PUBLISHED : Sunday, 01 November, 1998, 12:00am
UPDATED : Sunday, 01 November, 1998, 12:00am

Tim Hamlett, commenting in his column (Sunday Morning Post, October 25) on the current 'Beijing v Peking' debate, stated that St Petersburg is called Petrograd in Russian.

This is incorrect. 'St Petersburg' (German for 'Peter's city') was the name given to the city in honour of its founder, Peter the Great. It was changed to 'Petrograd' (which is Russian for 'Peter's city') when Russia joined World War I against Germany, in order to get rid of any German associations.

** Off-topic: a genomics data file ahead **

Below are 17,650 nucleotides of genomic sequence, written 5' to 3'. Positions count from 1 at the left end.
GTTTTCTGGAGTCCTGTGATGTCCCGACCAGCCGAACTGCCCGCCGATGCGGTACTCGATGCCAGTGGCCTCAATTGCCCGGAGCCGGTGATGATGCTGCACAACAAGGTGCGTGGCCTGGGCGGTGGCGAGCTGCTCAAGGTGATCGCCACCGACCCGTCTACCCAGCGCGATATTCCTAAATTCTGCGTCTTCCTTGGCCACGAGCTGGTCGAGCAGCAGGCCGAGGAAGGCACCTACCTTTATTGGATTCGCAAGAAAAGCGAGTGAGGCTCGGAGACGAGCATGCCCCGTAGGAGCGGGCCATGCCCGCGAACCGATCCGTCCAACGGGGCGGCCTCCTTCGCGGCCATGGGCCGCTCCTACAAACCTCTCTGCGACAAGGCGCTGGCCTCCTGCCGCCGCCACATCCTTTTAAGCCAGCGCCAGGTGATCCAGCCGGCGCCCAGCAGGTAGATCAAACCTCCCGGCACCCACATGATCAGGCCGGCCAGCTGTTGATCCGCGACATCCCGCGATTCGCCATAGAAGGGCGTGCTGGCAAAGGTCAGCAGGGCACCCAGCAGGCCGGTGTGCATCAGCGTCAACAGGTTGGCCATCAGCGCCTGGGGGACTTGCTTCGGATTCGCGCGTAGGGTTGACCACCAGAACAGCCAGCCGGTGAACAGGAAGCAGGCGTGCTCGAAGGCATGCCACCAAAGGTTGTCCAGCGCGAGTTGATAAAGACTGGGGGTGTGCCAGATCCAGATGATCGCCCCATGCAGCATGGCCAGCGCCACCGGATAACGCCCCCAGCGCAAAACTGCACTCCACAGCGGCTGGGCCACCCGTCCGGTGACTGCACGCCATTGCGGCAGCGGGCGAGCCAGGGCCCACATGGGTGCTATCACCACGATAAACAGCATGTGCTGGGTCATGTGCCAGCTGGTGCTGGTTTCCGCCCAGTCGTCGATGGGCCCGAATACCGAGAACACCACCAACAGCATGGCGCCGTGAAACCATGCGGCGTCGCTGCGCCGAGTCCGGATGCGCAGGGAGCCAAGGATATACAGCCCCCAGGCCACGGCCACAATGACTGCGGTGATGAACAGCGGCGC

Petrograd existed for a few years during and after World War I, before being re-named Leningrad. It is now once again called St Petersburg and no Russian would ever refer to it as Petrograd.

NATASHA ROGAI New Territories